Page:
At the same time, important books often translate to books without a lot of plot, and that's definitely what I felt here. It's in an awkward place partway between fiction and non-fiction, and Sophie often comes across as a vehicle for moving the book forward rather than a real character. I mean, I don't think it's an accident that there's a bonobo on the front cover, rather than Sophie. It's not an accident that she's not named in the summary above.

Is this a problem? Maybe not. The people who pick this up will read it because they're interested in the subject, rather than because they want a character-driven book. For me personally, because I am such a character-driven reader, this facet made me feel disconnected from the book. I didn't have any emotional stakes in the story, aside from the sort of vague sense that I ought to because it was a worthy cause.

On another level, I have a hard time with anthropomorphized animals outside of an out-and-out fantasy book. I felt like Schrefer was walking a very fine line between trying to point out how close bonobos are to humans, and not making them into humans. In general I was okay, but there were a couple points where I felt like it kind crossed over. This is partly a personal reading issue, but I do feel like it points again to what I mentioned above--that the bonobos are at the center of the book.

I'm glad that this book exists and I think that for the right reader it could be very powerful (Maggie Stiefvater, for instance, really liked it). For myself, I was interested in learning more about bonobos from a non-fiction source, but as a reader this was a book I personally was not highly invested in.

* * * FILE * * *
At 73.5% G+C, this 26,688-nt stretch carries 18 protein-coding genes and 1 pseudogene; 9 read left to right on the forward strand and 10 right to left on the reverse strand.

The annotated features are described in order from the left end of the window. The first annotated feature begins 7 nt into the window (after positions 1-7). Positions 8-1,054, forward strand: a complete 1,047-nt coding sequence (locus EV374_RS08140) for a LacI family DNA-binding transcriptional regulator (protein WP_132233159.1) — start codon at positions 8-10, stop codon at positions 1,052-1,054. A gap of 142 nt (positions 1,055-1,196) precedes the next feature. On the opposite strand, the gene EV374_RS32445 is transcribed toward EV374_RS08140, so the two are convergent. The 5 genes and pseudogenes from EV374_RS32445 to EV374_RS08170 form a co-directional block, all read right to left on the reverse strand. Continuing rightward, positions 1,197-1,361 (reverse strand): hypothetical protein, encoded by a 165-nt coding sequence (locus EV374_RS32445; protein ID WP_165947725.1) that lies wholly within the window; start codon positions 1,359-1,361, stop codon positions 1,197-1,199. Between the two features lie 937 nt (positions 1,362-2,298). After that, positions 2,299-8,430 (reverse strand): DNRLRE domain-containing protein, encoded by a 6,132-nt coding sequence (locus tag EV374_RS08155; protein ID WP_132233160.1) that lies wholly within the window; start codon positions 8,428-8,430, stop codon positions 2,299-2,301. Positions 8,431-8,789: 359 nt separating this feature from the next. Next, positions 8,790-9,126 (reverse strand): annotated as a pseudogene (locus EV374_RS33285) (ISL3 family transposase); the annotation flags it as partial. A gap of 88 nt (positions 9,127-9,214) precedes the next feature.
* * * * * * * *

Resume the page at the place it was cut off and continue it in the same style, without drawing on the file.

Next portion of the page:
Book information: Scholastic, 2012; YA/upper mg
Book source: ARC from publisher received for Cybils ( )
  maureene87 | Apr 4, 2013 |
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Amazon.com Product Description (ISBN 0545165768, Hardcover)

The compelling tale of a girl who must save a group of bonobos--and herself--from a violent coup.

The Congo is a dangerous place, even for people who are trying to do good.

When one girl has to follow her mother to her sancuary for bonobos, she's not thrilled to be there. It's her mother's passion, and she'd rather have nothing to do with it. But when revolution breaks out and their sanctuary is attacked, she must rescue the bonobos and hide in the jungle. Together, they will fight to keep safe, to eat, and to survive.

Eliot Schrefer asks readers what safety means, how one sacrifices to help others, and what it means to be human in this new compelling adventure.

(retrieved from Amazon Mon, 30 Sep 2013 13:38:37 -0400)

Sophie is not happy to be back in the Congo for the summer, but when she rescues an abused baby bonobo she becomes more involved in her mother's sanctuary--and when fighting breaks out and the sanctuary is attacked, it is up to Sophie to rescue the apes and somehow survive in the jungle.… (more)

(summary from another edition)